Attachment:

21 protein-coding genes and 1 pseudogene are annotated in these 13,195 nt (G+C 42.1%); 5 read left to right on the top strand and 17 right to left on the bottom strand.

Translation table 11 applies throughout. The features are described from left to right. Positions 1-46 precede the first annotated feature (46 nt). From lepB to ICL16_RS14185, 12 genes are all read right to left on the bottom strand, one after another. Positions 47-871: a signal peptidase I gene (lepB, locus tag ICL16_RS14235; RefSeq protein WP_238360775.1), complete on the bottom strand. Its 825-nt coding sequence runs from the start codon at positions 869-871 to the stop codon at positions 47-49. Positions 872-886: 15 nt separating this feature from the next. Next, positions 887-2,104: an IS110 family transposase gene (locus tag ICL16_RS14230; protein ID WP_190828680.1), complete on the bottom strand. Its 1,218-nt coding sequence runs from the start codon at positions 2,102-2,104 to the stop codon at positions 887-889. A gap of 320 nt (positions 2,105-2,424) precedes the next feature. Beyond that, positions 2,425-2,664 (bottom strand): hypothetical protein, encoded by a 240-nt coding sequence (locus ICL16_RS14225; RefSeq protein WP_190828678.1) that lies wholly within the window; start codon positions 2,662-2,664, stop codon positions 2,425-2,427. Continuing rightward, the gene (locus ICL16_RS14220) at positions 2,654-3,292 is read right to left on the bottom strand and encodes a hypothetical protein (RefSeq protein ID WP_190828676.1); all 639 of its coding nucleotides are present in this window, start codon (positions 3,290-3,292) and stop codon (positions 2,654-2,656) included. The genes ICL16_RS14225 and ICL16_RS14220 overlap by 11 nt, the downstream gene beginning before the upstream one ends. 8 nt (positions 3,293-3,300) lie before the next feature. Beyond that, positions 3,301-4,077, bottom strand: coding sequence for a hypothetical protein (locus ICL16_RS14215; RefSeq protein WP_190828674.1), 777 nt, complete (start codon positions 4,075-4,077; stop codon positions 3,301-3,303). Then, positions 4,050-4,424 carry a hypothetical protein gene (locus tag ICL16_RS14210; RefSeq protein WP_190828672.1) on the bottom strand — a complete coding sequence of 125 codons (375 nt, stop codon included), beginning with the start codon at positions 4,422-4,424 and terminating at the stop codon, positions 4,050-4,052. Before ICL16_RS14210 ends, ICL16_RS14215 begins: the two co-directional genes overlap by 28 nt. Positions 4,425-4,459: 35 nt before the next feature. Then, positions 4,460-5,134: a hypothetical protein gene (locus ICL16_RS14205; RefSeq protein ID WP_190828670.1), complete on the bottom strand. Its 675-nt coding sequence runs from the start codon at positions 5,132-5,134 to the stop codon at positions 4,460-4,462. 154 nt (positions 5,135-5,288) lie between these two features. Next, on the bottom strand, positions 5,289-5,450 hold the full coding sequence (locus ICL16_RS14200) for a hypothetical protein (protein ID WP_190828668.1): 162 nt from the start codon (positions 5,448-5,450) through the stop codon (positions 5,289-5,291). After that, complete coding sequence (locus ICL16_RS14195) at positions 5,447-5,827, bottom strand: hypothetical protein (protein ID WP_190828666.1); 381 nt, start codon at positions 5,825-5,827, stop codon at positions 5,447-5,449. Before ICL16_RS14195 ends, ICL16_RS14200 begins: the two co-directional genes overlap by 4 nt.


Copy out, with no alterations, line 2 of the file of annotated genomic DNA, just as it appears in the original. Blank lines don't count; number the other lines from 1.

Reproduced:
Translation table 11 applies throughout. The features are described from left to right. Positions 1-46 precede the first annotated feature (46 nt). From lepB to ICL16_RS14185, 12 genes are all read right to left on the bottom strand, one after another. Positions 47-871: a signal peptidase I gene (lepB, locus tag ICL16_RS14235; RefSeq protein WP_238360775.1), complete on the bottom strand. Its 825-nt coding sequence runs from the start codon at positions 869-871 to the stop codon at positions 47-49. Positions 872-886: 15 nt separating this feature from the next. Next, positions 887-2,104: an IS110 family transposase gene (locus tag ICL16_RS14230; protein ID WP_190828680.1), complete on the bottom strand. Its 1,218-nt coding sequence runs from the start codon at positions 2,102-2,104 to the stop codon at positions 887-889. A gap of 320 nt (positions 2,105-2,424) precedes the next feature. Beyond that, positions 2,425-2,664 (bottom strand): hypothetical protein, encoded by a 240-nt coding sequence (locus ICL16_RS14225; RefSeq protein WP_190828678.1) that lies wholly within the window; start codon positions 2,662-2,664, stop codon positions 2,425-2,427. Continuing rightward, the gene (locus ICL16_RS14220) at positions 2,654-3,292 is read right to left on the bottom strand and encodes a hypothetical protein (RefSeq protein ID WP_190828676.1); all 639 of its coding nucleotides are present in this window, start codon (positions 3,290-3,292) and stop codon (positions 2,654-2,656) included. The genes ICL16_RS14225 and ICL16_RS14220 overlap by 11 nt, the downstream gene beginning before the upstream one ends. 8 nt (positions 3,293-3,300) lie before the next feature. Beyond that, positions 3,301-4,077, bottom strand: coding sequence for a hypothetical protein (locus ICL16_RS14215; RefSeq protein WP_190828674.1), 777 nt, complete (start codon positions 4,075-4,077; stop codon positions 3,301-3,303). Then, positions 4,050-4,424 carry a hypothetical protein gene (locus tag ICL16_RS14210; RefSeq protein WP_190828672.1) on the bottom strand — a complete coding sequence of 125 codons (375 nt, stop codon included), beginning with the start codon at positions 4,422-4,424 and terminating at the stop codon, positions 4,050-4,052. Before ICL16_RS14210 ends, ICL16_RS14215 begins: the two co-directional genes overlap by 28 nt. Positions 4,425-4,459: 35 nt before the next feature. Then, positions 4,460-5,134: a hypothetical protein gene (locus ICL16_RS14205; RefSeq protein ID WP_190828670.1), complete on the bottom strand. Its 675-nt coding sequence runs from the start codon at positions 5,132-5,134 to the stop codon at positions 4,460-4,462. 154 nt (positions 5,135-5,288) lie between these two features. Next, on the bottom strand, positions 5,289-5,450 hold the full coding sequence (locus ICL16_RS14200) for a hypothetical protein (protein ID WP_190828668.1): 162 nt from the start codon (positions 5,448-5,450) through the stop codon (positions 5,289-5,291). After that, complete coding sequence (locus ICL16_RS14195) at positions 5,447-5,827, bottom strand: hypothetical protein (protein ID WP_190828666.1); 381 nt, start codon at positions 5,825-5,827, stop codon at positions 5,447-5,449. Before ICL16_RS14195 ends, ICL16_RS14200 begins: the two co-directional genes overlap by 4 nt.